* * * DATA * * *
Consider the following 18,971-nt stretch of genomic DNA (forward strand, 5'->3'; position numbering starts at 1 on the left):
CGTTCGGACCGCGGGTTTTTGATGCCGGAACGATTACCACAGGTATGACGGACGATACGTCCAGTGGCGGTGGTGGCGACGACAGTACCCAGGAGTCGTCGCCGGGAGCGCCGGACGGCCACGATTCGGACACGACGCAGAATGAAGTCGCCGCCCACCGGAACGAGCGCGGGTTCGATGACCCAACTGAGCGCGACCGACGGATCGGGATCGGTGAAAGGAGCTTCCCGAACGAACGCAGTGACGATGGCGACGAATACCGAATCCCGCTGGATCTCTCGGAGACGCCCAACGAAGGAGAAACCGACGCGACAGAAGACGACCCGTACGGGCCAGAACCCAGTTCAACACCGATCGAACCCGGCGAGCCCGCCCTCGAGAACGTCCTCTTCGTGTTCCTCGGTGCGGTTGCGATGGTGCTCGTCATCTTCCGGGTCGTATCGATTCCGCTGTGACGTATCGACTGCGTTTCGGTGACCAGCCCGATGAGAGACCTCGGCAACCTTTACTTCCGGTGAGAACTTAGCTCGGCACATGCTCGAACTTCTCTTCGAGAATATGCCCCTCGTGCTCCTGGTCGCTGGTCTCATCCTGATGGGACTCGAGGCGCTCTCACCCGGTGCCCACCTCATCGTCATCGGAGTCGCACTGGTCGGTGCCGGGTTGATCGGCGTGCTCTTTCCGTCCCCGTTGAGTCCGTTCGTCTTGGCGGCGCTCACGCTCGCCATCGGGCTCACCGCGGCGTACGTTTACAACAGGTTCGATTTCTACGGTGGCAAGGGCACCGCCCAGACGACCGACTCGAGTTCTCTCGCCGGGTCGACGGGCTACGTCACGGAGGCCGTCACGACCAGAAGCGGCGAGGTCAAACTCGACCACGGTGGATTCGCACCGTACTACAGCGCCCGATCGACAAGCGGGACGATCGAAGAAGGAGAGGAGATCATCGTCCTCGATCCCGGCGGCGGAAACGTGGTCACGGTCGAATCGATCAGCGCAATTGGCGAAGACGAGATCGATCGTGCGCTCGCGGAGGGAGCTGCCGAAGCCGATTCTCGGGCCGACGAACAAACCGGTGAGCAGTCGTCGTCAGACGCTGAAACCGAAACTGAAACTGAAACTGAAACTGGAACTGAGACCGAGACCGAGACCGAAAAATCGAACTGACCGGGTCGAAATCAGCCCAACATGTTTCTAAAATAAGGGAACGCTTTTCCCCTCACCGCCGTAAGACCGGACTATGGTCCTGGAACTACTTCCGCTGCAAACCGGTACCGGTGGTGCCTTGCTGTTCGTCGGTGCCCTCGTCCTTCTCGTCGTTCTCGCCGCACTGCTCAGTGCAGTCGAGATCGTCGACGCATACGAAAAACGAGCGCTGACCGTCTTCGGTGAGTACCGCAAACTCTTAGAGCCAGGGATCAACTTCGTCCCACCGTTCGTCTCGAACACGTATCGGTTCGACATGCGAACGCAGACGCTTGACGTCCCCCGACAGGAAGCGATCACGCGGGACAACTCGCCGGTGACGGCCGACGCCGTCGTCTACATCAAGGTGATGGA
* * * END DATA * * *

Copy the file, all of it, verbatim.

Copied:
Consider the following 18,971-nt stretch of genomic DNA (forward strand, 5'->3'; position numbering starts at 1 on the left):
CGTTCGGACCGCGGGTTTTTGATGCCGGAACGATTACCACAGGTATGACGGACGATACGTCCAGTGGCGGTGGTGGCGACGACAGTACCCAGGAGTCGTCGCCGGGAGCGCCGGACGGCCACGATTCGGACACGACGCAGAATGAAGTCGCCGCCCACCGGAACGAGCGCGGGTTCGATGACCCAACTGAGCGCGACCGACGGATCGGGATCGGTGAAAGGAGCTTCCCGAACGAACGCAGTGACGATGGCGACGAATACCGAATCCCGCTGGATCTCTCGGAGACGCCCAACGAAGGAGAAACCGACGCGACAGAAGACGACCCGTACGGGCCAGAACCCAGTTCAACACCGATCGAACCCGGCGAGCCCGCCCTCGAGAACGTCCTCTTCGTGTTCCTCGGTGCGGTTGCGATGGTGCTCGTCATCTTCCGGGTCGTATCGATTCCGCTGTGACGTATCGACTGCGTTTCGGTGACCAGCCCGATGAGAGACCTCGGCAACCTTTACTTCCGGTGAGAACTTAGCTCGGCACATGCTCGAACTTCTCTTCGAGAATATGCCCCTCGTGCTCCTGGTCGCTGGTCTCATCCTGATGGGACTCGAGGCGCTCTCACCCGGTGCCCACCTCATCGTCATCGGAGTCGCACTGGTCGGTGCCGGGTTGATCGGCGTGCTCTTTCCGTCCCCGTTGAGTCCGTTCGTCTTGGCGGCGCTCACGCTCGCCATCGGGCTCACCGCGGCGTACGTTTACAACAGGTTCGATTTCTACGGTGGCAAGGGCACCGCCCAGACGACCGACTCGAGTTCTCTCGCCGGGTCGACGGGCTACGTCACGGAGGCCGTCACGACCAGAAGCGGCGAGGTCAAACTCGACCACGGTGGATTCGCACCGTACTACAGCGCCCGATCGACAAGCGGGACGATCGAAGAAGGAGAGGAGATCATCGTCCTCGATCCCGGCGGCGGAAACGTGGTCACGGTCGAATCGATCAGCGCAATTGGCGAAGACGAGATCGATCGTGCGCTCGCGGAGGGAGCTGCCGAAGCCGATTCTCGGGCCGACGAACAAACCGGTGAGCAGTCGTCGTCAGACGCTGAAACCGAAACTGAAACTGAAACTGAAACTGGAACTGAGACCGAGACCGAGACCGAAAAATCGAACTGACCGGGTCGAAATCAGCCCAACATGTTTCTAAAATAAGGGAACGCTTTTCCCCTCACCGCCGTAAGACCGGACTATGGTCCTGGAACTACTTCCGCTGCAAACCGGTACCGGTGGTGCCTTGCTGTTCGTCGGTGCCCTCGTCCTTCTCGTCGTTCTCGCCGCACTGCTCAGTGCAGTCGAGATCGTCGACGCATACGAAAAACGAGCGCTGACCGTCTTCGGTGAGTACCGCAAACTCTTAGAGCCAGGGATCAACTTCGTCCCACCGTTCGTCTCGAACACGTATCGGTTCGACATGCGAACGCAGACGCTTGACGTCCCCCGACAGGAAGCGATCACGCGGGACAACTCGCCGGTGACGGCCGACGCCGTCGTCTACATCAAGGTGATGGA